Weekend U.S. Roundup — A Memorable 4×4

Texas A&M’s Devin Dixon unleashed the fastest indoor 4×4 split ever, 44.24, but Khamari Montgomery’s 44.45 was enough to give Houston the win in World Record time, 3:01.51. (SHAWN PRICE)

IN THE US, THE SECOND WEEKEND of February was highlighted by the Millrose Games, but there was no end of top-caliber meets elsewhere in the country:

Houston Men May Claim 4×4 World Record

How can you produce the No. 4 time in history and perhaps end up with the World Record? That confusing situation now presents itself after one of the greatest 4x4s ever run indoors climaxed Clemson’s Tiger Paw Invitational. Houston led off with Amere Lattin (46.33) and Texas A&M’s Ilolo Izu was just a step behind at 46.50. Obi Igbokwe stretched the Cougar lead with a 44.93 to Bryce Deadmon’s 45.15. But on the third leg, Houston’s Jermaine Holt lost a little ground with his 45.80 to Kyree Johnson’s 45.67.

Then came the fireworks. Kahmari Montgomery sealed a Houston win with his 44.45, needing every bit of it to hold off fast-charging Devin Dixon, who produced the fastest-ever relay leg in indoor history, 44.24 (topping the 44.35 that Rai Benjamin ran for USC in last year’s NCAA meet). Final times: Houston 3:01.51, A&M 3:01.56, Nos. 4 & 5 on the all-time world list.

But none of the three marks ahead of Houston on the all-time list stand as the official World Record. That honor goes to Poland’s 3:01.77 from last year, as both USC (3:00.77) and Florida (3:01.43) produced their faster times with mixed-nationality foursomes. The No. 2 time ever, 3:01.39 by A&M behind USC at last year’s NCAA, wasn’t ratified because proper testing wasn’t done. Apparently all the technical requirements for ratification were met by Houston and a record application will be filed.

Earlier in the meet, Igbokwe had won the 400 in 45.35 to Dixon’s 45.68. In the hurdles, Kentucky junior Daniel Roberts blasted a 7.52 to tie for No. 7 among collegians ever. Mississippi State frosh Marco Arop won the 800 by more than three seconds with his 1:45.90, becoming No. 7 collegian all-time.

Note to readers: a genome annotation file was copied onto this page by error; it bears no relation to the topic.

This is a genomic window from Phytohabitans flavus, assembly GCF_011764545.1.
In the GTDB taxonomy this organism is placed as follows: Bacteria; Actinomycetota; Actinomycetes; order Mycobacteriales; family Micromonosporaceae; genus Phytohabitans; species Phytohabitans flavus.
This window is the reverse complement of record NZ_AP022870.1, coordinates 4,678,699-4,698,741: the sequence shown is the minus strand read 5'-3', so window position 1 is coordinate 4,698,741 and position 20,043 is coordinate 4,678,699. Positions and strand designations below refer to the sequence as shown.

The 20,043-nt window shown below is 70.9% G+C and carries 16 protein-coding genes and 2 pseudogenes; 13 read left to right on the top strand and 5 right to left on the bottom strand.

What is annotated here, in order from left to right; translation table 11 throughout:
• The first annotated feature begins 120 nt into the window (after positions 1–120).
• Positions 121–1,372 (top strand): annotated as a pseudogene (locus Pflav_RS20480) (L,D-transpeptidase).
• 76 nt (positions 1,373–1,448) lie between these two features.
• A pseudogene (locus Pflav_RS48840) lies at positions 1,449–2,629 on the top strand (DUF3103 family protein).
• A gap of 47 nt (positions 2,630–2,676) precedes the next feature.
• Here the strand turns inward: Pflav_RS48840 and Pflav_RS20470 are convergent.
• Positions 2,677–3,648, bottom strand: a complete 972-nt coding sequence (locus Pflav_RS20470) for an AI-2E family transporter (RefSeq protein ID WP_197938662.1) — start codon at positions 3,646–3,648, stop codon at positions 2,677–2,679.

On the women’s side, Ohio State’s Anavia Battle captured a deep 200 with her 23.00 PR. Miami soph Tiara McMinn edged Florida State’s Cortney Jones in the hurdles, 8.06 to 8.07. Texas A&M’s women produced a world-leading 3:29.96 in the 4×4, anchored by Syaira Richardson’s 51.56.

Holloway Just Misses CR With His 7.43

Florida soph Grant Holloway highlighted Arkansas’s Tyson Invitational with a near-Collegiate Record in the hurdles, his world-leading 7.43 a hundredth off but still a world leader. In the 4×4, Florida produced a solid 3:03.17 to beat Baylor’s 3:04.49, with Holloway contributing the fastest leg of the race, a 44.94 second carry.

Andrew Irwin took a loaded vault competition with a world-leading 19-3½ (5.88), a mark that lasted less than a day before Sam Kendricks topped it in France (“fun while it lasted lol,” tweeted Irwin). He beat a solid collegiate field that included NCAA champ Chris Nilsen of South Dakota at 18-8¾ (5.71), Kansas frosh Zach Bradford (Ks) 18-5½ (5.63) in 3rd and Devin King of Southeastern Louisiana in 4th at 18-5½. Akron’s Matt Ludwig and Baylor frosh KC Lightfoot (Bay) tied for 5th at 18-1¾ (5.53), the same height as 7th-placer Hussain Al-Hizam of Kansas, the reigning NCAA indoor champ.

In the 200, North Carolina A&T senior Kayla White ran a world-leading 22.82. In the hurdles, USC’s Chanel Brissett moved to =8 among all-time collegians with her 7.90 win over Arkansas’s Janeek Brown (7.95).

Distance Crew Outruns Seattle Storm